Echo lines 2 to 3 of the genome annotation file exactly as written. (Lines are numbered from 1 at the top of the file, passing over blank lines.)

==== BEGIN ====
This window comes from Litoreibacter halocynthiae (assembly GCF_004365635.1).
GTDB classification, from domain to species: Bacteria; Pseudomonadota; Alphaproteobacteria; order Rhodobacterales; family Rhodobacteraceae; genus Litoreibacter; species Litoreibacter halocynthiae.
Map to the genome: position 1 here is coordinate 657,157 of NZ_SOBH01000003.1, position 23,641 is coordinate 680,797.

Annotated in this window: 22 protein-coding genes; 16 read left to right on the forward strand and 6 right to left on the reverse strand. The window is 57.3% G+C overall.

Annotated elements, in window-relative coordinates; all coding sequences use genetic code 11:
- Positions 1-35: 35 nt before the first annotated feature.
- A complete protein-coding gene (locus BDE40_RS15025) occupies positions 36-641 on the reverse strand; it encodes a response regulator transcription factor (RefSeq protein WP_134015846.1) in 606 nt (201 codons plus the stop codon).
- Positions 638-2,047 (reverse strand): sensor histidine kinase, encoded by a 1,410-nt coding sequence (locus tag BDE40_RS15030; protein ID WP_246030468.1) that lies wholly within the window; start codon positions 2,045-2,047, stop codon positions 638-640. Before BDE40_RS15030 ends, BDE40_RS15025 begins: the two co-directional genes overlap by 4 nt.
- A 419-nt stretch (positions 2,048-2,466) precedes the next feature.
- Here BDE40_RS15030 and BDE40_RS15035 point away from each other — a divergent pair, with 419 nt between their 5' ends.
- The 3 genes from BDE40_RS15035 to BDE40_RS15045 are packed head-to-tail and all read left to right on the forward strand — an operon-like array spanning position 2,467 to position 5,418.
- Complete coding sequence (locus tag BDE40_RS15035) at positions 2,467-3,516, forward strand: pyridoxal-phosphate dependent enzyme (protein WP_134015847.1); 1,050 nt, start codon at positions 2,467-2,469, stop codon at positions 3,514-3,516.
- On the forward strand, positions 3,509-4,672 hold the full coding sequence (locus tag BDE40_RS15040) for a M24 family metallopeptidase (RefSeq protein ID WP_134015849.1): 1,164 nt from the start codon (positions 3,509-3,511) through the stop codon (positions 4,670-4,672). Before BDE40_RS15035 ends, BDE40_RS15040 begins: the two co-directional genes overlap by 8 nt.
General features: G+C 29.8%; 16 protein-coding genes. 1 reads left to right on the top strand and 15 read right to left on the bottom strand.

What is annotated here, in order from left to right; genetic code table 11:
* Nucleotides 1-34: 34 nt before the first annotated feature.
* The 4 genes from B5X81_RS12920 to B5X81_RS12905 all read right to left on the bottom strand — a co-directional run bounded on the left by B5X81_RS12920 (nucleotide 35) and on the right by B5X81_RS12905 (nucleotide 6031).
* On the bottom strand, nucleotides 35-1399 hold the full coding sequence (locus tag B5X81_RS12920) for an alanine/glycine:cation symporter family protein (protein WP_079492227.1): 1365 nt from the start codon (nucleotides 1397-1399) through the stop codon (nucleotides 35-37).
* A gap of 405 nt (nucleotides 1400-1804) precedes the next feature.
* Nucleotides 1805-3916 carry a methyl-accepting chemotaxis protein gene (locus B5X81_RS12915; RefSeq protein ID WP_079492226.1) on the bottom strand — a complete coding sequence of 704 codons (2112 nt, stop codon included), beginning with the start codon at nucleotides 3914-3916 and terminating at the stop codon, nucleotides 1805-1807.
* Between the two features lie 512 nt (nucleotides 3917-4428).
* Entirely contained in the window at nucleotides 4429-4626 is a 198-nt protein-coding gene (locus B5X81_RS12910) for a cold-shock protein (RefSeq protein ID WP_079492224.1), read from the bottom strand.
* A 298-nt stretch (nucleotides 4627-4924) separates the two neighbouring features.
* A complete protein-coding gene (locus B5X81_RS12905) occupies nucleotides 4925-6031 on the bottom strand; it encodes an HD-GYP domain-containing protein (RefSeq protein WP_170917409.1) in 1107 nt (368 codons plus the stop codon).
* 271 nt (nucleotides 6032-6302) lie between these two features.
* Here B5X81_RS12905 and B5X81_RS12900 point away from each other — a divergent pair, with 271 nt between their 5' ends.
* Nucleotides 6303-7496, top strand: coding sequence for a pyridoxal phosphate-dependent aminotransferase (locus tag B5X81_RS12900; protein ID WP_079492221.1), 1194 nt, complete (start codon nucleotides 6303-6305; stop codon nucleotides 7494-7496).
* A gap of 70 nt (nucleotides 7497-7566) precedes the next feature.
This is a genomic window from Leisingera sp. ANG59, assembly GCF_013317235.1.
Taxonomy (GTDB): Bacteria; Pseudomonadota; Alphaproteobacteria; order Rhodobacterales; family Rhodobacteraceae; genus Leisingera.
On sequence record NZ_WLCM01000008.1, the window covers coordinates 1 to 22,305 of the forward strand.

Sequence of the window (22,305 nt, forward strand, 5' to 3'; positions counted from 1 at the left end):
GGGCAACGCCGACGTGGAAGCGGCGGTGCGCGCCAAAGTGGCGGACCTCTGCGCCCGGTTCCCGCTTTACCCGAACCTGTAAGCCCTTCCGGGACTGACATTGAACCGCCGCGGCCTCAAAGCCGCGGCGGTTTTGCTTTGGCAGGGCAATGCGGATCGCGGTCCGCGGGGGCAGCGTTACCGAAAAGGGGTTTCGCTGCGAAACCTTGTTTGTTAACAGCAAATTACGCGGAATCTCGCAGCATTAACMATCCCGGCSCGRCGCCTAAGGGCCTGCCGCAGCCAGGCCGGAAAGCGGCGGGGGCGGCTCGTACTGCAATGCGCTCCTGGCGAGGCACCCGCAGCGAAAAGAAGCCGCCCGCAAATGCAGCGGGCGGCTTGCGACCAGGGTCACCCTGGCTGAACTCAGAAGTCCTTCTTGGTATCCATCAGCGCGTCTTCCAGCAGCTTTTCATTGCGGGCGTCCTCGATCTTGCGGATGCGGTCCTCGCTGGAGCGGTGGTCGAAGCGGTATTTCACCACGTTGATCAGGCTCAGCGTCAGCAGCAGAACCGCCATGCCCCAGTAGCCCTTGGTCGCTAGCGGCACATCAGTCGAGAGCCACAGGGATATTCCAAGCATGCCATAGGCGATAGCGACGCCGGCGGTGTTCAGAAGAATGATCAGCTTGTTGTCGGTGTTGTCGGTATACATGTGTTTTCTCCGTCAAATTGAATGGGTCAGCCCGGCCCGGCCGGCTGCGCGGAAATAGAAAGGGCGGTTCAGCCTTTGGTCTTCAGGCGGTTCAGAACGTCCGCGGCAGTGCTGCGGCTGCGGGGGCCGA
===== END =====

GTDB classification, from domain to species: Bacteria; Pseudomonadota; Alphaproteobacteria; order Rhodobacterales; family Rhodobacteraceae; genus Litoreibacter; species Litoreibacter halocynthiae.
Map to the genome: position 1 here is coordinate 657,157 of NZ_SOBH01000003.1, position 23,641 is coordinate 680,797.